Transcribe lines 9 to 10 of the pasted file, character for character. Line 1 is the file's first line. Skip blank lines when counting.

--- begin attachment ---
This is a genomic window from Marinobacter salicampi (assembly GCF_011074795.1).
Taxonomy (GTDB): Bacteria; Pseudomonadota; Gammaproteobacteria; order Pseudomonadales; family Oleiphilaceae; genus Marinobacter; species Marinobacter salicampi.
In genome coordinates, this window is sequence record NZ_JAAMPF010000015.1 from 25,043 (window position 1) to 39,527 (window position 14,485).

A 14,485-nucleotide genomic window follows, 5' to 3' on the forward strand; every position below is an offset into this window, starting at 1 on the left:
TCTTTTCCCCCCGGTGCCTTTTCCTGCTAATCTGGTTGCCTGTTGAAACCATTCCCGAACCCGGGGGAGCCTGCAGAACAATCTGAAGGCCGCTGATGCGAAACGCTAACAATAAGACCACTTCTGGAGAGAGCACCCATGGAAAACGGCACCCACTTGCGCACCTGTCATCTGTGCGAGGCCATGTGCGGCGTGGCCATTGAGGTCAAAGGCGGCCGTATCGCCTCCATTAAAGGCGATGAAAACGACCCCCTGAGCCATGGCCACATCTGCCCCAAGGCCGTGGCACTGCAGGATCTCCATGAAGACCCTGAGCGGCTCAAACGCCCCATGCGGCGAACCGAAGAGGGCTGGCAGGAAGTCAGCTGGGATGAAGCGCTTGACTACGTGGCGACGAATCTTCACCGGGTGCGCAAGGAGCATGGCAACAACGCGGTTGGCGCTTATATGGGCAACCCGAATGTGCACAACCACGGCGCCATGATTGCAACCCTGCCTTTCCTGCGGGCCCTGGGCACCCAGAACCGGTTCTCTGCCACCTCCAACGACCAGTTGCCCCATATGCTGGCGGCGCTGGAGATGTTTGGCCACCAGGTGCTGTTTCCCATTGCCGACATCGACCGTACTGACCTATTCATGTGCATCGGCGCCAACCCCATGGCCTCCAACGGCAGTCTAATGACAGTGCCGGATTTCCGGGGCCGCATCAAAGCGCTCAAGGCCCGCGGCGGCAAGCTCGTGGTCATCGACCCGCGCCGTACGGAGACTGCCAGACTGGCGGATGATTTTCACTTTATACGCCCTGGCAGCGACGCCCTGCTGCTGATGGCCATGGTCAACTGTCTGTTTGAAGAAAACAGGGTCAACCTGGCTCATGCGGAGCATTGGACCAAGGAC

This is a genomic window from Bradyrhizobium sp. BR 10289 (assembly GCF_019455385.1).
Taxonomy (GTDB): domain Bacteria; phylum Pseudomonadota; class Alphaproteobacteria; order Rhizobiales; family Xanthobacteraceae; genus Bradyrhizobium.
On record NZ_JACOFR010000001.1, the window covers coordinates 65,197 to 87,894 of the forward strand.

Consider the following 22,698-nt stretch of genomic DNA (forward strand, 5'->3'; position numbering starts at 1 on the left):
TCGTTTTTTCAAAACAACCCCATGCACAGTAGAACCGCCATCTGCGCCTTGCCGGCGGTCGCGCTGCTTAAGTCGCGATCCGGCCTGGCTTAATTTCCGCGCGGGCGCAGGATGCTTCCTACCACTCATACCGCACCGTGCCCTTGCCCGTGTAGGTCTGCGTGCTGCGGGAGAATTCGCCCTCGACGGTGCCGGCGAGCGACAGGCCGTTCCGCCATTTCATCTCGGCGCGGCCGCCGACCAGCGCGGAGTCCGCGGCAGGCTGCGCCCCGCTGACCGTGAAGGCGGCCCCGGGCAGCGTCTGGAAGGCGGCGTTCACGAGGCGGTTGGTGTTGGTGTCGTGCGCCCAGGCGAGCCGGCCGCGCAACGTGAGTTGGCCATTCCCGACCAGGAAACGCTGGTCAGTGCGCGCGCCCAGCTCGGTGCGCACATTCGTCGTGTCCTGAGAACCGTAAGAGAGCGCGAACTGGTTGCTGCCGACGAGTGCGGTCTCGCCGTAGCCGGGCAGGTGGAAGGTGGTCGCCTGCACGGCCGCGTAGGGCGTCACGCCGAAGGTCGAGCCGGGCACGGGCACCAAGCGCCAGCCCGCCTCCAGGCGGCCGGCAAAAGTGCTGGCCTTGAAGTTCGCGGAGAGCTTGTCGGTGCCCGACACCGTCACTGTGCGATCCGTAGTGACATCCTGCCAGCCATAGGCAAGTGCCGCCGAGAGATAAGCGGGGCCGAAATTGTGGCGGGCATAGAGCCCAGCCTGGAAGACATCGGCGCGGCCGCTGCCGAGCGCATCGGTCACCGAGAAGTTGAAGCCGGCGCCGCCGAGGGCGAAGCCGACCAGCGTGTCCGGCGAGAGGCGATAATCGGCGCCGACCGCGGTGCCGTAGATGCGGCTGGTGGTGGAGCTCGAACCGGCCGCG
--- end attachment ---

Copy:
Consider the following 22,698-nt stretch of genomic DNA (forward strand, 5'->3'; position numbering starts at 1 on the left):
TCGTTTTTTCAAAACAACCCCATGCACAGTAGAACCGCCATCTGCGCCTTGCCGGCGGTCGCGCTGCTTAAGTCGCGATCCGGCCTGGCTTAATTTCCGCGCGGGCGCAGGATGCTTCCTACCACTCATACCGCACCGTGCCCTTGCCCGTGTAGGTCTGCGTGCTGCGGGAGAATTCGCCCTCGACGGTGCCGGCGAGCGACAGGCCGTTCCGCCATTTCATCTCGGCGCGGCCGCCGACCAGCGCGGAGTCCGCGGCAGGCTGCGCCCCGCTGACCGTGAAGGCGGCCCCGGGCAGCGTCTGGAAGGCGGCGTTCACGAGGCGGTTGGTGTTGGTGTCGTGCGCCCAGGCGAGCCGGCCGCGCAACGTGAGTTGGCCATTCCCGACCAGGAAACGCTGGTCAGTGCGCGCGCCCAGCTCGGTGCGCACATTCGTCGTGTCCTGAGAACCGTAAGAGAGCGCGAACTGGTTGCTGCCGACGAGTGCGGTCTCGCCGTAGCCGGGCAGGTGGAAGGTGGTCGCCTGCACGGCCGCGTAGGGCGTCACGCCGAAGGTCGAGCCGGGCACGGGCACCAAGCGCCAGCCCGCCTCCAGGCGGCCGGCAAAAGTGCTGGCCTTGAAGTTCGCGGAGAGCTTGTCGGTGCCCGACACCGTCACTGTGCGATCCGTAGTGACATCCTGCCAGCCATAGGCAAGTGCCGCCGAGAGATAAGCGGGGCCGAAATTGTGGCGGGCATAGAGCCCAGCCTGGAAGACATCGGCGCGGCCGCTGCCGAGCGCATCGGTCACCGAGAAGTTGAAGCCGGCGCCGCCGAGGGCGAAGCCGACCAGCGTGTCCGGCGAGAGGCGATAATCGGCGCCGACCGCGGTGCCGTAGATGCGGCTGGTGGTGGAGCTCGAACCGGCCGCG